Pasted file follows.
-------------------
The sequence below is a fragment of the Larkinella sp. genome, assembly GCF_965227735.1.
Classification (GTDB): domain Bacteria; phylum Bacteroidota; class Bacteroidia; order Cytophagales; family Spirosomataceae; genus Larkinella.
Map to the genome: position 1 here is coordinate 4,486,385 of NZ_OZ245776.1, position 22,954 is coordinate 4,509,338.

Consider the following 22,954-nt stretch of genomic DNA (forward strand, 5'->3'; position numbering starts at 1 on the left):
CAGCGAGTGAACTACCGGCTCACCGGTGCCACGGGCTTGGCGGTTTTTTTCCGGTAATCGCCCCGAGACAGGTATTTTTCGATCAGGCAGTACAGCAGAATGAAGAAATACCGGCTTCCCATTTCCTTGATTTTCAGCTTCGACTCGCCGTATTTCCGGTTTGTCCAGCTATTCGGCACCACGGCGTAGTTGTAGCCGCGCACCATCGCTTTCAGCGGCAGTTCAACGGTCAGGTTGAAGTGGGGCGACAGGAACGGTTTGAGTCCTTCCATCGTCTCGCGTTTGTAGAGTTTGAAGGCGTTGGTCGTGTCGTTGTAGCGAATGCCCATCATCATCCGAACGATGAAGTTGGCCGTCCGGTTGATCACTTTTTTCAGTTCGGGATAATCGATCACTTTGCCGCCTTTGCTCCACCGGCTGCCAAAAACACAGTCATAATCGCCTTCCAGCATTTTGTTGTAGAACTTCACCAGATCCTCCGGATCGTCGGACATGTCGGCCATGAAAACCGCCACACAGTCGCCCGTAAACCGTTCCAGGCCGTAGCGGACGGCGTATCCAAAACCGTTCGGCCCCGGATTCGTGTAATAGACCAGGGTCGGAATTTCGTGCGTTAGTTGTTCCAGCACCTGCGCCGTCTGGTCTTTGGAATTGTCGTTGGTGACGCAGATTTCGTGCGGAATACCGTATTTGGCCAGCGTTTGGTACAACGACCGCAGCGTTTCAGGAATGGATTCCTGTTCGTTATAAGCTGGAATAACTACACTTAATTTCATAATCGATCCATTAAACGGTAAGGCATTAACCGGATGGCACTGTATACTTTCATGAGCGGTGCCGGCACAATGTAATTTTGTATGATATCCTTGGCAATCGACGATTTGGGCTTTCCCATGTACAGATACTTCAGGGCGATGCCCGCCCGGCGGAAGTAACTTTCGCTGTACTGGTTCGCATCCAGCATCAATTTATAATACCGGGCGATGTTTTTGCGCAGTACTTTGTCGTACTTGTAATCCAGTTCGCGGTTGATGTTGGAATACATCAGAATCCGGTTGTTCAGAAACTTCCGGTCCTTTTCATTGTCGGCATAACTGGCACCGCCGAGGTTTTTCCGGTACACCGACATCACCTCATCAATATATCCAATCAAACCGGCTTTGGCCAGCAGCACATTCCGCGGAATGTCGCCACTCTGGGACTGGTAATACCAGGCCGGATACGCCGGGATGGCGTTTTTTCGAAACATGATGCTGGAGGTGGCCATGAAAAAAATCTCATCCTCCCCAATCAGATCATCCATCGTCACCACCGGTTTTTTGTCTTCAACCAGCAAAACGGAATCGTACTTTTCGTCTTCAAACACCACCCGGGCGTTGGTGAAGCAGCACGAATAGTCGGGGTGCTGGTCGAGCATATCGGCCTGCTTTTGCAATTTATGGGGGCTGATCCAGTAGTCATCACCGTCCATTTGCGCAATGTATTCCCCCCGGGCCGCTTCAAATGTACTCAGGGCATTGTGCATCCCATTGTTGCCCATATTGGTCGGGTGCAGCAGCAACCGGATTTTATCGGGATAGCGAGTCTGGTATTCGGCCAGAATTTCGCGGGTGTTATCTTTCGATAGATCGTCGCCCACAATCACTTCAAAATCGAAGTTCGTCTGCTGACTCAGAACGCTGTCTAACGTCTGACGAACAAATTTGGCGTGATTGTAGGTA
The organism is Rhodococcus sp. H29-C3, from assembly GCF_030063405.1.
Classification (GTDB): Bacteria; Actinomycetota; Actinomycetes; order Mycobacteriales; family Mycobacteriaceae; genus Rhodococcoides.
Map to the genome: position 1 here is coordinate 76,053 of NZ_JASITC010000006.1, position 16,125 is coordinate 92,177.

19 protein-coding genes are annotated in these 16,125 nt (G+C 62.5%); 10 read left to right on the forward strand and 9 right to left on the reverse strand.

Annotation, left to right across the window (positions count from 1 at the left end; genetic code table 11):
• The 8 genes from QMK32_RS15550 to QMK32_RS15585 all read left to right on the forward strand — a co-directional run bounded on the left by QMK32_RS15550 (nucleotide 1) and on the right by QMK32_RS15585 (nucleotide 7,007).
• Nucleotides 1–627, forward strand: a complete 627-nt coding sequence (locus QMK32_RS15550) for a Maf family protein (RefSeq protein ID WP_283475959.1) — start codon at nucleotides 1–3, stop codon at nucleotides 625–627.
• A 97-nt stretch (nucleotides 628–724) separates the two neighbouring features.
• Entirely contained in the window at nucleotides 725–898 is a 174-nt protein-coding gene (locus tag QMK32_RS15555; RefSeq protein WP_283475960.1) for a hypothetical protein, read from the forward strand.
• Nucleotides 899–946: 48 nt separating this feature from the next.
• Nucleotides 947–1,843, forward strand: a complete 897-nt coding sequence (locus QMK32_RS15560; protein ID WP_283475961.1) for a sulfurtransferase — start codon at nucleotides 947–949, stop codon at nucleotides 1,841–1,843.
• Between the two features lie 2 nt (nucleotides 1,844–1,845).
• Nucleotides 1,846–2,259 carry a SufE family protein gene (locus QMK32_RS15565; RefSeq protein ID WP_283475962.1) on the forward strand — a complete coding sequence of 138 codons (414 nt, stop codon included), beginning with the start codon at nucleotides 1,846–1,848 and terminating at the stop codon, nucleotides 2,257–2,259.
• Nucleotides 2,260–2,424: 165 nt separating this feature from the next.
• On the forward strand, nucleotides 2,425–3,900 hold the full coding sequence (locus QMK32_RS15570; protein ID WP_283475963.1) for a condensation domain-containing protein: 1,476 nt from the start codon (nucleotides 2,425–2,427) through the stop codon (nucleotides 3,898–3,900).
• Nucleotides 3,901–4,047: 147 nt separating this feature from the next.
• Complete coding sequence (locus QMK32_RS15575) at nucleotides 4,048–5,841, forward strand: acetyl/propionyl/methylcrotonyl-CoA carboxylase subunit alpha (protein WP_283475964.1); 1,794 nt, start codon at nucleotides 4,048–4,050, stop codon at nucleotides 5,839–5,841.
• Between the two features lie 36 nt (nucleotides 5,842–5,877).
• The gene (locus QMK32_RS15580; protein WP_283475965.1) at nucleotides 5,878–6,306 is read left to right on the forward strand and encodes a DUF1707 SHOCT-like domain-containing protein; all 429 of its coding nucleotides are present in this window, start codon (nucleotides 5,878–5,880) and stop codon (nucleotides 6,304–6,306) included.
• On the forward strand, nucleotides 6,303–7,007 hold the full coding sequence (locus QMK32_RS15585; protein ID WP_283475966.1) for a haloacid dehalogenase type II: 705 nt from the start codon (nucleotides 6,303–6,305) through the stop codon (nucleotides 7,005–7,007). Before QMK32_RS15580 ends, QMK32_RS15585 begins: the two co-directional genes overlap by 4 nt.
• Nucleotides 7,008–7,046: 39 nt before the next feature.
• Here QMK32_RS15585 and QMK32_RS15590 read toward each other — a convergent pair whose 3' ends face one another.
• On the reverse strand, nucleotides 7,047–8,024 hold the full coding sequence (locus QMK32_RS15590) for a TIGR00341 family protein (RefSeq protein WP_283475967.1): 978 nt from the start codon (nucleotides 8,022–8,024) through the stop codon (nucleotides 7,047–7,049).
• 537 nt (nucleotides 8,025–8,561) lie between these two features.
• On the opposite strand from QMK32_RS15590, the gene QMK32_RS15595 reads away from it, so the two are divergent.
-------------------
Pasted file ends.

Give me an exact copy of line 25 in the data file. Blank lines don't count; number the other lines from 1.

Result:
• On the forward strand, nucleotides 6,303–7,007 hold the full coding sequence (locus QMK32_RS15585; protein ID WP_283475966.1) for a haloacid dehalogenase type II: 705 nt from the start codon (nucleotides 6,303–6,305) through the stop codon (nucleotides 7,005–7,007). Before QMK32_RS15580 ends, QMK32_RS15585 begins: the two co-directional genes overlap by 4 nt.